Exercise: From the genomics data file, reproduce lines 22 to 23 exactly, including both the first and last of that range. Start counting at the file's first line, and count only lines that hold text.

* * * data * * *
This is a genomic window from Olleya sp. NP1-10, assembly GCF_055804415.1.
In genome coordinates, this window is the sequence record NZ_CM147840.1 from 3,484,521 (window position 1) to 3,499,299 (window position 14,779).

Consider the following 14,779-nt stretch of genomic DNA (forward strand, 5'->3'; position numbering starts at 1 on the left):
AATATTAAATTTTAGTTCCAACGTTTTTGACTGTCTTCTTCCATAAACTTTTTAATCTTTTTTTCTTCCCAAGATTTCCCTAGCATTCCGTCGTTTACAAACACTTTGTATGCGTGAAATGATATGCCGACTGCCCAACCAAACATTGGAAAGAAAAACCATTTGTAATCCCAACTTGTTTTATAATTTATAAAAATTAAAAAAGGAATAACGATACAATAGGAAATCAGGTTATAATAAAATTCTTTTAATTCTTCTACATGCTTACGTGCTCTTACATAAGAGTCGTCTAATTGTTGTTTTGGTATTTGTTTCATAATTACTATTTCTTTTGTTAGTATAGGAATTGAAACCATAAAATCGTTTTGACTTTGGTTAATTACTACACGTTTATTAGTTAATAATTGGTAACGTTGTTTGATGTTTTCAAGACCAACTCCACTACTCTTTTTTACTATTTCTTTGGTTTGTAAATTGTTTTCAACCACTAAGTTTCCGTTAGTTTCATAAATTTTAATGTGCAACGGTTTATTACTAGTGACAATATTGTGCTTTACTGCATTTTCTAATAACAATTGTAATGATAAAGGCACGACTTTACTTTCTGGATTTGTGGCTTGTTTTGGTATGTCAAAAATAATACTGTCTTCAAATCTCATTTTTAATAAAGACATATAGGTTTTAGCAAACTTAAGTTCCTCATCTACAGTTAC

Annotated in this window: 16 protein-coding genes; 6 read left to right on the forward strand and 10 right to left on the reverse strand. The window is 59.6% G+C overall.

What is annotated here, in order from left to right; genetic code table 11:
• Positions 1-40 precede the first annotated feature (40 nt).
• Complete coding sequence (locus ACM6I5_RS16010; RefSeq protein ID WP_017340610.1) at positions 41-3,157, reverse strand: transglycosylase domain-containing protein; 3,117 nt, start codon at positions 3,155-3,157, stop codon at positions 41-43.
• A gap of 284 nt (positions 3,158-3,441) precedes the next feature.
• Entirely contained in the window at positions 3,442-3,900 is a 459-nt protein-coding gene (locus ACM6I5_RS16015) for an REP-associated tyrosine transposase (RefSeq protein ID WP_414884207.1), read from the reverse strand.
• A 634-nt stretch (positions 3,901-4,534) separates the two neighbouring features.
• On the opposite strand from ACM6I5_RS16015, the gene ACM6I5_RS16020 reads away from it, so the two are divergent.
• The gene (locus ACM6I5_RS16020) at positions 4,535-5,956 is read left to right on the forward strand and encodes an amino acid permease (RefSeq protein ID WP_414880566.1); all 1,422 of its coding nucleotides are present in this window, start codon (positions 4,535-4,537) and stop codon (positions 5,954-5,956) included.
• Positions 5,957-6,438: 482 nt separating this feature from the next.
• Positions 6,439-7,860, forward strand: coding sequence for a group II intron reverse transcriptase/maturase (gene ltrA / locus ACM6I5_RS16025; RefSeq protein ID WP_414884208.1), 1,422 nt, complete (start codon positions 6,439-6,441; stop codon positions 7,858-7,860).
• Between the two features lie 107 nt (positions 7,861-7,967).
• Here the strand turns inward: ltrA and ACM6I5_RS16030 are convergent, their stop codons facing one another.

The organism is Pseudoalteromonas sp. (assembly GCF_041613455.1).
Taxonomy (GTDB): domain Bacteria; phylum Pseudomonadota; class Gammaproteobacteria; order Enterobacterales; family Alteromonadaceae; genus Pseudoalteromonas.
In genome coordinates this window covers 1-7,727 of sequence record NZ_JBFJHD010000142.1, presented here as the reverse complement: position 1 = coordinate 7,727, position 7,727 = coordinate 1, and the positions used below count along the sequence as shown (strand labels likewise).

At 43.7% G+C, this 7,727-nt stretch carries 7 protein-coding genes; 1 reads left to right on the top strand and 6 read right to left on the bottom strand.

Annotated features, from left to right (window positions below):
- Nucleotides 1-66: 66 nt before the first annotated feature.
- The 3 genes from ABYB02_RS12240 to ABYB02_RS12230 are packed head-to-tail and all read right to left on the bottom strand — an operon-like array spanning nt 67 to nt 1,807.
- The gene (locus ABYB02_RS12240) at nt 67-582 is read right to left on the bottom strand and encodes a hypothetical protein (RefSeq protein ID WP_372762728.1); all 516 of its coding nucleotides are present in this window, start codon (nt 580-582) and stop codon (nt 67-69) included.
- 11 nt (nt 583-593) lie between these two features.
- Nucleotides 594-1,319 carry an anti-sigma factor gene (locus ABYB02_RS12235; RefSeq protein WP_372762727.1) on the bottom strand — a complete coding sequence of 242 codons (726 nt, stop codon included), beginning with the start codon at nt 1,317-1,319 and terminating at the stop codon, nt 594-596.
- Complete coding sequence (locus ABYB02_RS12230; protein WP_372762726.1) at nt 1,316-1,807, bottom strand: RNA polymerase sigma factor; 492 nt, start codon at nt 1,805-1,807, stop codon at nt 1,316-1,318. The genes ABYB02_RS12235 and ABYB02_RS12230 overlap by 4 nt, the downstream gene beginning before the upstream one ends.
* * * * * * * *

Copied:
Annotated features, from left to right (window positions below):
- Nucleotides 1-66: 66 nt before the first annotated feature.